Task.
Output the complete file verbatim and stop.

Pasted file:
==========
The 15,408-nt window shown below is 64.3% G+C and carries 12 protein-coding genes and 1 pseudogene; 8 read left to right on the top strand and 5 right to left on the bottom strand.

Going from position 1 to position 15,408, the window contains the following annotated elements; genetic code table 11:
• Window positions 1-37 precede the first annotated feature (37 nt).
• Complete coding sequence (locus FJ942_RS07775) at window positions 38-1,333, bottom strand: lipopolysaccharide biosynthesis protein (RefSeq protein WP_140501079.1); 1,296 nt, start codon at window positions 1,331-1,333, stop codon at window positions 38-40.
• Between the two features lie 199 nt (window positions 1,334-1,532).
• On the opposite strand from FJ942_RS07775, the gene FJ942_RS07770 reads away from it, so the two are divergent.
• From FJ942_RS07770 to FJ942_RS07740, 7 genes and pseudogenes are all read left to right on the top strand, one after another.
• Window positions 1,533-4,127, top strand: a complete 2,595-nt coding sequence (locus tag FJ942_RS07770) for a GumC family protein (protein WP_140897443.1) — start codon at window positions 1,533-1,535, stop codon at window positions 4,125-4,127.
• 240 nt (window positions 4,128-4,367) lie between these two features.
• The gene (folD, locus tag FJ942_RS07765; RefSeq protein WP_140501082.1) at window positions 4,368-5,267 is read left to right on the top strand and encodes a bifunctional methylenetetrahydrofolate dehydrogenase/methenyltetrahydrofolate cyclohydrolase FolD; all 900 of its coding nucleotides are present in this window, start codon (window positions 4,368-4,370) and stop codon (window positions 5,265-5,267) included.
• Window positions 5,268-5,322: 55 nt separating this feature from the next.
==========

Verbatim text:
The 15,408-nt window shown below is 64.3% G+C and carries 12 protein-coding genes and 1 pseudogene; 8 read left to right on the top strand and 5 right to left on the bottom strand.

Going from position 1 to position 15,408, the window contains the following annotated elements; genetic code table 11:
• Window positions 1-37 precede the first annotated feature (37 nt).
• Complete coding sequence (locus FJ942_RS07775) at window positions 38-1,333, bottom strand: lipopolysaccharide biosynthesis protein (RefSeq protein WP_140501079.1); 1,296 nt, start codon at window positions 1,331-1,333, stop codon at window positions 38-40.
• Between the two features lie 199 nt (window positions 1,334-1,532).
• On the opposite strand from FJ942_RS07775, the gene FJ942_RS07770 reads away from it, so the two are divergent.
• From FJ942_RS07770 to FJ942_RS07740, 7 genes and pseudogenes are all read left to right on the top strand, one after another.
• Window positions 1,533-4,127, top strand: a complete 2,595-nt coding sequence (locus tag FJ942_RS07770) for a GumC family protein (protein WP_140897443.1) — start codon at window positions 1,533-1,535, stop codon at window positions 4,125-4,127.
• 240 nt (window positions 4,128-4,367) lie between these two features.
• The gene (folD, locus tag FJ942_RS07765; RefSeq protein WP_140501082.1) at window positions 4,368-5,267 is read left to right on the top strand and encodes a bifunctional methylenetetrahydrofolate dehydrogenase/methenyltetrahydrofolate cyclohydrolase FolD; all 900 of its coding nucleotides are present in this window, start codon (window positions 4,368-4,370) and stop codon (window positions 5,265-5,267) included.
• Window positions 5,268-5,322: 55 nt separating this feature from the next.